Budget 2017 would be interesting and unique in many ways for the people watching the indirect tax proposal space of the annual budget exercise.
Budget 2017 would be interesting and unique in many ways for the people watching the indirect tax proposal space of the annual budget exercise. Besides the fact that this is the first time that the Budget is being presented in the first week of February, this could very well be the last time that customs, central excise and service tax estimation would be discussed as part of indirect tax revenue proposal in Union Budget. For that portion of the budget which deals with revenue estimation post the date of Goods and Services Tax (GST) roll-out, in the indirect tax proposal there would only be two key sources of indirect tax revenue estimation, i.e., customs and GST.
Currently, there is a strong interplay of customs law with other indirect taxes like central excise, value added tax (VAT) and service tax. More than half of the customs duty collection at the time of import is currently contributed by countervailing duty (CVD)—collected in lieu of central excise duty, and additional duty of customs—collected in lieu of VAT; hence, more than half of what is perceived as customs duties would change with the rollout of GST.
Watch This Also:
It is also expected that in this Budget the complete framework of interaction and linkages between custom and various other indirect taxes will likely be revisited and rewritten in the context of GST. As most of the IGST paid at the time would be eligible for credit—unlike the current regime where there are restrictions on credit of duties other than the basic customs duty—a new normal will emerge in the framework of customs and degree of engagement with post import indirect tax credit chain.
Proposed introduction of GST may have the following key impacts on customs duty and procedures:
Harmonised system of nomenclature (HSN), which is global language of trade in goods, will de-facto become the language of trade for GST. As a consequence, it is expected that the domestic trade in goods would adopt the global language in its day-to-day functioning, and hence gradually feel more integrated with global trade
Adoption of the global trade and customs language would gradually also mean adoption of global processes and procedures. So, this Budget may work out to be the most important point of inflexion in India’s integration with global value chain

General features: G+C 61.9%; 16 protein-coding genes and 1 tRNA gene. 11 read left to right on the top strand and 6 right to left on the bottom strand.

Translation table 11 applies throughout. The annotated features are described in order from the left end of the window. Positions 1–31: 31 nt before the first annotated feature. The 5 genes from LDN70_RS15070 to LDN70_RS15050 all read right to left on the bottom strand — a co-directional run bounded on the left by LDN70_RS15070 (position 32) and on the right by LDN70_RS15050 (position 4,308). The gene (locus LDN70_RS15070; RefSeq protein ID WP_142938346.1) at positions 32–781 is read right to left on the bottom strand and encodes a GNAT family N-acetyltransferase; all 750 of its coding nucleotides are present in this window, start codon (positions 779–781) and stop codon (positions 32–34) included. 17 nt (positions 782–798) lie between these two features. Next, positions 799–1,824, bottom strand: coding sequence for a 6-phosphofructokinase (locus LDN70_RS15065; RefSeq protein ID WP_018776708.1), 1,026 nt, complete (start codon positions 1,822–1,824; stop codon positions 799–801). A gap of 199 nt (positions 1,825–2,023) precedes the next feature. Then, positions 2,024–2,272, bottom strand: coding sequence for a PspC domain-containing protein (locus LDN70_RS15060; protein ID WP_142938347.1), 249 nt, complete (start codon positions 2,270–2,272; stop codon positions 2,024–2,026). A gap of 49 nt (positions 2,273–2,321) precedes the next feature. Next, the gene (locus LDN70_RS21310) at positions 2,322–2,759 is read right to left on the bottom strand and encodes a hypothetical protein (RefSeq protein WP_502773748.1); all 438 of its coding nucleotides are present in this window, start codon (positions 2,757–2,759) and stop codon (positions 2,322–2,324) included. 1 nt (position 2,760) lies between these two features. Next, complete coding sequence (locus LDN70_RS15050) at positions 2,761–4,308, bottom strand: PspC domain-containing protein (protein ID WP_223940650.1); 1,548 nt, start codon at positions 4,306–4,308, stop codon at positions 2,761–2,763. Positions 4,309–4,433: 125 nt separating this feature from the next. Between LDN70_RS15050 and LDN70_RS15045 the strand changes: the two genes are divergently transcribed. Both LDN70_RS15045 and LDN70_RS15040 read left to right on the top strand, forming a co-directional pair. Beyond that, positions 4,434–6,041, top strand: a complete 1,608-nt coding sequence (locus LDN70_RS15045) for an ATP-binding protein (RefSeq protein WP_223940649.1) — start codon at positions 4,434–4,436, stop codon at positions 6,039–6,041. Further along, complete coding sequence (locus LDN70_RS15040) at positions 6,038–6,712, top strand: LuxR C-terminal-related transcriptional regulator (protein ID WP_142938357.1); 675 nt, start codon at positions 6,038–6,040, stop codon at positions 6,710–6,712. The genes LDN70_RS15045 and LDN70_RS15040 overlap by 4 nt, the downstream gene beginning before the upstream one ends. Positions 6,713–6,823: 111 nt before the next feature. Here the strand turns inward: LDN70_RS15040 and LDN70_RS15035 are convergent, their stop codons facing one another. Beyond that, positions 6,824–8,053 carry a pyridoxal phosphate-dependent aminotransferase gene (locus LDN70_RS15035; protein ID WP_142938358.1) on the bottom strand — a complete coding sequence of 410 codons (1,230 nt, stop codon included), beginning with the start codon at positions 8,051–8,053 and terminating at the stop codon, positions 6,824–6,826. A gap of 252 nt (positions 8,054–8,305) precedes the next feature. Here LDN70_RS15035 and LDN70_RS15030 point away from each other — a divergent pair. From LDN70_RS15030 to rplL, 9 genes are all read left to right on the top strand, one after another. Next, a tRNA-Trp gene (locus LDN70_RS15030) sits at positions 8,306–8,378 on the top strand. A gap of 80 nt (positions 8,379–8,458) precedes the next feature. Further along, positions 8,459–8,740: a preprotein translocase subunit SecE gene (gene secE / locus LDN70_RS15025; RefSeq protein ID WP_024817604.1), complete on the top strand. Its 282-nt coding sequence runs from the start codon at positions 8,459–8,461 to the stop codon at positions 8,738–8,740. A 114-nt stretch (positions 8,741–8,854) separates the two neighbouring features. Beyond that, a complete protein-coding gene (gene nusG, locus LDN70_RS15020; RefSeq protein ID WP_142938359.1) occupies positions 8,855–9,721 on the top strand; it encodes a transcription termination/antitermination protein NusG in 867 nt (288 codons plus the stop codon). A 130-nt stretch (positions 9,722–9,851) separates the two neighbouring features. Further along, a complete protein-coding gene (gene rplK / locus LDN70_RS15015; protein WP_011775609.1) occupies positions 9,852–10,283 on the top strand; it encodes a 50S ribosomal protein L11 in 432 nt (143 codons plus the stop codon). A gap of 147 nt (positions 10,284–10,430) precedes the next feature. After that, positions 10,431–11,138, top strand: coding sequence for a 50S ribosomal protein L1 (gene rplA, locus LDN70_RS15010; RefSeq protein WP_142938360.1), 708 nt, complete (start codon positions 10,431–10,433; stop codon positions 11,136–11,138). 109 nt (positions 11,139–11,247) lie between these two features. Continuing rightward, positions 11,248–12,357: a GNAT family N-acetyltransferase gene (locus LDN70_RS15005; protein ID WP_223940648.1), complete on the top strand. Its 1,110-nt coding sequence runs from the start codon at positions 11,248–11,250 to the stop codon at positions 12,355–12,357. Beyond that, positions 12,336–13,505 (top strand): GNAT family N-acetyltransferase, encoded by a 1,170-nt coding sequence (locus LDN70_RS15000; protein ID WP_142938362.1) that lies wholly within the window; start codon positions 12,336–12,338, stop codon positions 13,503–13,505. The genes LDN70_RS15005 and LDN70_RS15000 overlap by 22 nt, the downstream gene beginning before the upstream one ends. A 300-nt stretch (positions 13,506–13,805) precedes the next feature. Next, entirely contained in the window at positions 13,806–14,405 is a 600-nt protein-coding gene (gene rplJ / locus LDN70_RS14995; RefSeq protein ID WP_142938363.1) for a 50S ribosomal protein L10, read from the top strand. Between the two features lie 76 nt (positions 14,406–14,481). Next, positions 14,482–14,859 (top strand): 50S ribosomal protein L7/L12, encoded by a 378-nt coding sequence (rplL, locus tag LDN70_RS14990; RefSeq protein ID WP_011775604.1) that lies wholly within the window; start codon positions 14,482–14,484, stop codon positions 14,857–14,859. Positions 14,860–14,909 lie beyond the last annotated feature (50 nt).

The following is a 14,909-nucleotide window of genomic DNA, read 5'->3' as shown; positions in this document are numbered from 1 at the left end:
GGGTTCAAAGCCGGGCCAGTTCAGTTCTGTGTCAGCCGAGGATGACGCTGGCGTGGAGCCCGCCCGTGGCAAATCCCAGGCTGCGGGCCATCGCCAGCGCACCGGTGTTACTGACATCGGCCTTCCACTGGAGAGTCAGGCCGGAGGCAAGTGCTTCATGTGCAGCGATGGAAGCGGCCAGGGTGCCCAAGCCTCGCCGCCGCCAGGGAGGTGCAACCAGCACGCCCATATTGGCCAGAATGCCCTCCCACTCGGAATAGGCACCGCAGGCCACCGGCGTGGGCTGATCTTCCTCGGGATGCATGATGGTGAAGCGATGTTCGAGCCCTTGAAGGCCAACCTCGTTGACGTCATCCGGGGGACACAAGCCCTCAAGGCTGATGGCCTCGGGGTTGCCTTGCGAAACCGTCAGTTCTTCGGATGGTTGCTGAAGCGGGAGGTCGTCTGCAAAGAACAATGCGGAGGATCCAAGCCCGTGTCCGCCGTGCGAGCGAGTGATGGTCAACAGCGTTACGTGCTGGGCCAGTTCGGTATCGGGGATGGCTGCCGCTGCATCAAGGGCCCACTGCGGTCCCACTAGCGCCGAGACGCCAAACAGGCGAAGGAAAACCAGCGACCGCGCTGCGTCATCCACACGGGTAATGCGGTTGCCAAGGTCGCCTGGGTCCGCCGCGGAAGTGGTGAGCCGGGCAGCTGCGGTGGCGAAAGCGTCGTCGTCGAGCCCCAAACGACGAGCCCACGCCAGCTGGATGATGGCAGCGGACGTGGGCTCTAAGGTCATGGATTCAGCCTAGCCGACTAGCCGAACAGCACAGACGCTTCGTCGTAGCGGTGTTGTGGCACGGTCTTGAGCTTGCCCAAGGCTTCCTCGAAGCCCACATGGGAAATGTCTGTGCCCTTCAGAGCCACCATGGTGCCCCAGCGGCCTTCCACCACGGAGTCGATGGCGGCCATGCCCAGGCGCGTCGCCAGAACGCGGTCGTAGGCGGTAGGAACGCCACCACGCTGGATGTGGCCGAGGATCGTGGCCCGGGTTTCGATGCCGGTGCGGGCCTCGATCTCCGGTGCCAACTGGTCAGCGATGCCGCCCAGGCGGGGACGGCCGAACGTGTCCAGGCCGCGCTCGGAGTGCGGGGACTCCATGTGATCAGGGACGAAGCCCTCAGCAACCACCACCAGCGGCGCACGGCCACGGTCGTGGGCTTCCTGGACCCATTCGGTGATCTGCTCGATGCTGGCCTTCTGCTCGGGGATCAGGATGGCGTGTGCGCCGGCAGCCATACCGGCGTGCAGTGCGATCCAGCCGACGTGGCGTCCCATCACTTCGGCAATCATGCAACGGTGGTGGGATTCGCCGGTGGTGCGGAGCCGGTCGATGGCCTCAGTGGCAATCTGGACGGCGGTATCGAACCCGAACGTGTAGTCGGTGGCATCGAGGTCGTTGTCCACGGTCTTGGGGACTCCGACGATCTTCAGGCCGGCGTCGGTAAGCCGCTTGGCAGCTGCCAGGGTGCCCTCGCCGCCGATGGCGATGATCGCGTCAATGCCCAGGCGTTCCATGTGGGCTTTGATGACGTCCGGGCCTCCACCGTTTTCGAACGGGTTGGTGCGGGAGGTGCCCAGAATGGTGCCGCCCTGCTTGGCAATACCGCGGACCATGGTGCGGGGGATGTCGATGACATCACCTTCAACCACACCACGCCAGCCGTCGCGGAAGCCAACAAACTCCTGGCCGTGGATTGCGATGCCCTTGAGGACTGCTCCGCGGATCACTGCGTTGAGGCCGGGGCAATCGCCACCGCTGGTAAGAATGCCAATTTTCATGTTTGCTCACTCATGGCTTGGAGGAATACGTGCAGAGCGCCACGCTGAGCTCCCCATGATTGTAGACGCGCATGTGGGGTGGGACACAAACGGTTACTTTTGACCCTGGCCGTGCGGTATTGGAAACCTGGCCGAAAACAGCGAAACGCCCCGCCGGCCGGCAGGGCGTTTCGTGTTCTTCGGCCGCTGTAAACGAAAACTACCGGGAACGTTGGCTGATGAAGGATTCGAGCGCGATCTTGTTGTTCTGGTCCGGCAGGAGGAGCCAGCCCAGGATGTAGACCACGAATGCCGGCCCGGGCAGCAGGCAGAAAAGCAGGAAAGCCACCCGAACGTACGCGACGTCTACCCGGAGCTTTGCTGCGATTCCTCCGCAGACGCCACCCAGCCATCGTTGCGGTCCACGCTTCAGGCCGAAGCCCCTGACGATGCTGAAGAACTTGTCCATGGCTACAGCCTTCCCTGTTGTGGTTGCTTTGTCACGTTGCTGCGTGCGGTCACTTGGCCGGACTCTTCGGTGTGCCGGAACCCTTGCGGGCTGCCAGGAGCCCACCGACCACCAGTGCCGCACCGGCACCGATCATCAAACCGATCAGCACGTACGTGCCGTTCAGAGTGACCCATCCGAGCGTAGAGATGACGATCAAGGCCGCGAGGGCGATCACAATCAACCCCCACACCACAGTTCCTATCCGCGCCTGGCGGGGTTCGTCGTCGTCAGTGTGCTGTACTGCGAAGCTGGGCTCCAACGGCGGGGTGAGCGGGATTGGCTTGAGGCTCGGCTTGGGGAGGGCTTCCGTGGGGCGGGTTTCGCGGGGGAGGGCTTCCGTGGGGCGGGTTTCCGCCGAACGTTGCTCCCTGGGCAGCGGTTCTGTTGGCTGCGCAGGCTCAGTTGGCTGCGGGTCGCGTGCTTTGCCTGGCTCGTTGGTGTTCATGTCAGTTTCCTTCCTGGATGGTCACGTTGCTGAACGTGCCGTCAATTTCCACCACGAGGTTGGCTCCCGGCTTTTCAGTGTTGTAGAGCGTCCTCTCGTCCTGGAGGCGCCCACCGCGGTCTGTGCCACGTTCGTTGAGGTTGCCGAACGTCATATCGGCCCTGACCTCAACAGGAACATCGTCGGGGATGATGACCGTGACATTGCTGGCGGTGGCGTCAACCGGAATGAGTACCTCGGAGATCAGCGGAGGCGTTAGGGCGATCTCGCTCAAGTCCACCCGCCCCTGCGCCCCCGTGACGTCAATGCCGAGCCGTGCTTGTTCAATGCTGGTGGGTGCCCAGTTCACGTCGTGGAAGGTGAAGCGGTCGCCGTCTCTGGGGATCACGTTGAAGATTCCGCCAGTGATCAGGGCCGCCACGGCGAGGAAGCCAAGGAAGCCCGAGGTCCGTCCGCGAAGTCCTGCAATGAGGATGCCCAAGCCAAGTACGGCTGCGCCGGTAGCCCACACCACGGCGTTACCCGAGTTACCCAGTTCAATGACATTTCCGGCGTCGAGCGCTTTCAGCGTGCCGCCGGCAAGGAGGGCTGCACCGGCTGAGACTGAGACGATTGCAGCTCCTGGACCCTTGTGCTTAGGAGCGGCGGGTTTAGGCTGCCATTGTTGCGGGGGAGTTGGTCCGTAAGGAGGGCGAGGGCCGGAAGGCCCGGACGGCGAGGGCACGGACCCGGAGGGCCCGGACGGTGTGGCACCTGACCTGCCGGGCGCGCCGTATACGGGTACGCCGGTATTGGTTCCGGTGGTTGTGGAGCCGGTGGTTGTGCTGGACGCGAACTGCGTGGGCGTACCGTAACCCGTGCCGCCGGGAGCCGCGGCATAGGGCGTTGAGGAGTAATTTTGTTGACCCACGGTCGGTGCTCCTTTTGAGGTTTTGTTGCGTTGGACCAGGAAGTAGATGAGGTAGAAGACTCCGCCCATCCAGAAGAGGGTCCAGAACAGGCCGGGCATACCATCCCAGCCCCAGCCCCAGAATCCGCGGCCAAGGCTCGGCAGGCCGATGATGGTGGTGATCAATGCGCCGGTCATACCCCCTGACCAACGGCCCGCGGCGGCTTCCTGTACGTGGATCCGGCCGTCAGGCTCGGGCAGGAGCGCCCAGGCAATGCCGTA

Effective rate of customs duty would change as would the elements of customs duty. As under GST there would only be two components of customs duty—the basic customs duty and IGST
The policy and approach to duty exemptions would change and it is expected that the exemptions would reduce in numbers and influence. The span of influence of ‘exemption driven’ policy initiative would reduce. It is to be seen as to how the influence of foreign trade policy and related customs exemptions, would change with the introduction of GST; and to what extent this issue can be addressed
The key differentiators in customs approach to assessment between the manufacturer and the trader should fade away and we should expect a new normal to emerge which would be more balanced and equitable
Comparison of the pre-GST customs and post-GST customs and its impact on day-to-day administration and business, would be an important area in the indirect tax proposals. Logical playing out of the customs policy changes would have to be carried through in the Foreign Trade Policy (FTP), but it’s schedule has not yet been put in the public domain. Normally, the timing of change in FTP and corresponding change in customs are aligned to be effective from the month of April, but this year a lot will depend on the timing of roll out of GST.
Customs is the most portable and global of the Indian indirect taxes. Thus, changes in customs and trade compliance space are not only influenced by national events—like the proposed introduction of GST, but also by external changes shaping the global trade compliance space. Through this budget and proposed introduction of GST, India gets another window of opportunity to adopt and engage more closely and meaningfully with the global trade trends.
The author is partner, indirect tax, BMR & Associates LLP.
Views are personal